Friendship

Being friends with someone used to be a very careful business: not only because there were liars, cheats and con men back 50 or 100 years ago, but because a friend was someone who wasn’t from your family that you could count on as though they were family. A friend was someone you could tell your secrets to and he or she wouldn’t either use them against you or spread them around everywhere just so this “friend” could feel important. A friend was someone who would remember your birthday and other special days, but a friend would not remember these days because he or she could get something romantic from you, but just because you mattered

Because friends matter to each other as much or more than family; friends help each other because they care. Friends do their very best to be trustworthy: keeping their promises, being there when they say they will instead of four hours too late. Trustworthy friends will do what they say they will do, and if they cannot, they will apologize.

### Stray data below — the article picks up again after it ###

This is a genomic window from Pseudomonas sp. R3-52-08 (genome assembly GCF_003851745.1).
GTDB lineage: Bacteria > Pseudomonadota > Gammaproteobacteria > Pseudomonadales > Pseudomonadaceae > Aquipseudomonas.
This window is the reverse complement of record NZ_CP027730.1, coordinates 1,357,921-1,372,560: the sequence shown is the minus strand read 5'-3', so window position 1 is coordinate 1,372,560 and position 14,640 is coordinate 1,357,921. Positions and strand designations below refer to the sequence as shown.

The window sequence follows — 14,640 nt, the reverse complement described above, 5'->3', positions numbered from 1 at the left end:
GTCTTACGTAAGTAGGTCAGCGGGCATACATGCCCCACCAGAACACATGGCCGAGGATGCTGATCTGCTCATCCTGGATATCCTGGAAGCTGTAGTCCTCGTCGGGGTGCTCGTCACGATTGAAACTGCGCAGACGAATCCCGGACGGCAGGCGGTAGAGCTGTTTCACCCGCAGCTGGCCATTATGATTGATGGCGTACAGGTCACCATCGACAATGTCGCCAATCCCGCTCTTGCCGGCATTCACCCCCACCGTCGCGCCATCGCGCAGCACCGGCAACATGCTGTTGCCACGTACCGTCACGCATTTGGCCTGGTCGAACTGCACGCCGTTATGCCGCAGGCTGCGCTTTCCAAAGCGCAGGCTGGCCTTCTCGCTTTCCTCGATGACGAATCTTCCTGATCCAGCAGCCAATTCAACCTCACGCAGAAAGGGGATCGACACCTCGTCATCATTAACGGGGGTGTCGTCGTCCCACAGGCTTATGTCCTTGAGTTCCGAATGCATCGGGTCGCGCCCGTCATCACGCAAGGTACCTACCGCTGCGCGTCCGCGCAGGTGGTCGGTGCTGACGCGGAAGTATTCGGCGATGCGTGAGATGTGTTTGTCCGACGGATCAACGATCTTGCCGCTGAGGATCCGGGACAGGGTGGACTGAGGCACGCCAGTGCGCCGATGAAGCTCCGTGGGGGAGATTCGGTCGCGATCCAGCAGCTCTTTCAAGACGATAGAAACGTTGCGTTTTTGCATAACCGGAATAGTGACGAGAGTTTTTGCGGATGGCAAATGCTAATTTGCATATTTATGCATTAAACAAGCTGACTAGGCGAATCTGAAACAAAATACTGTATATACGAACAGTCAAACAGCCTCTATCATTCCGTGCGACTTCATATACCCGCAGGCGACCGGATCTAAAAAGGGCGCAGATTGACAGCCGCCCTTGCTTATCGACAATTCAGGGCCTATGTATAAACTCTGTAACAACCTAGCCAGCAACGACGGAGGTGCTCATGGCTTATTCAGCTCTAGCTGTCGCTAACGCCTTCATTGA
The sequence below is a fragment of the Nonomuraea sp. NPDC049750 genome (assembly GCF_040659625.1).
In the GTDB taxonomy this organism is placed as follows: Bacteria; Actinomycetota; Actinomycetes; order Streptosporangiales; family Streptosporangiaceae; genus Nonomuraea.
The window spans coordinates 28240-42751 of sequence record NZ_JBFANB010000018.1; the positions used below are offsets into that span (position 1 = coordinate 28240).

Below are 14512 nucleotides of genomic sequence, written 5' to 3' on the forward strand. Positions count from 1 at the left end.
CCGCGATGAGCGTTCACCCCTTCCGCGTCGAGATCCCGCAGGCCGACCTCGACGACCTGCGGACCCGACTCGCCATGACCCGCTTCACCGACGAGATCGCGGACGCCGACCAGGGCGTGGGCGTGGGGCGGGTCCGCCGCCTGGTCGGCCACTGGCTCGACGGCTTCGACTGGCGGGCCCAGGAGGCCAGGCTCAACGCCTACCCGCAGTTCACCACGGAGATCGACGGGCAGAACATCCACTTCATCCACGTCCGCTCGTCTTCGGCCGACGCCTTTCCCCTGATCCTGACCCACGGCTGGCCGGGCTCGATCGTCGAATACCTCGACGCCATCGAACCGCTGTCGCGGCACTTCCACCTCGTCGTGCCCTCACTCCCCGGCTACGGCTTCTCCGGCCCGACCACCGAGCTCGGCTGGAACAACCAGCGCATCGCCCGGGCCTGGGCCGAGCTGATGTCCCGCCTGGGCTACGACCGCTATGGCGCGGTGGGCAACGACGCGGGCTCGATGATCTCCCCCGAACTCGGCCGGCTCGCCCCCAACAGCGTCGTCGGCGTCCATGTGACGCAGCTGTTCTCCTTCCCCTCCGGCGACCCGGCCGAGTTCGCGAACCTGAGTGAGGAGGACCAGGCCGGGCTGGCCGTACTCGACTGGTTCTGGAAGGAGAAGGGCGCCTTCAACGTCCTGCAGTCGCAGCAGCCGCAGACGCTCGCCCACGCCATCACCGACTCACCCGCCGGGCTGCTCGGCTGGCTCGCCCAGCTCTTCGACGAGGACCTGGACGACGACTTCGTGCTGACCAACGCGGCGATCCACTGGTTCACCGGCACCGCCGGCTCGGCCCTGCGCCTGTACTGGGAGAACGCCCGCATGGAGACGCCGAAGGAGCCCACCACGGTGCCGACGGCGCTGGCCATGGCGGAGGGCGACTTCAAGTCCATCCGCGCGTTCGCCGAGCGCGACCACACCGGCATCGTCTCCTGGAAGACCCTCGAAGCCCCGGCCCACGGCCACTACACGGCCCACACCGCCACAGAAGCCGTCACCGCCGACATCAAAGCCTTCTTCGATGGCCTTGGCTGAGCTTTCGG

Real friends will not get you into trouble: they will not tease you into doing something dangerous, stupid or illegal; if they see that what you’re doing isn’t good for you or anyone else they will do their very best to tell you, gently, in ways that don’t hurt you but will help you understand. Real friends help you if you get yourself into trouble, too, but the best friends are the ones that help you stop being in trouble. They will call your parents or talk to your teacher; they will even call the police if they know you are doing something really, really wrong. And these best friends will still love you even though you tell them you will hate them forever because they stopped you from hurting yourself. 

One person’s definition of a good friend is, “Someone I can call at three in the morning and they can help me change the tire on my car.” That’s the kind of thing real friends do. They care, and they act like it.

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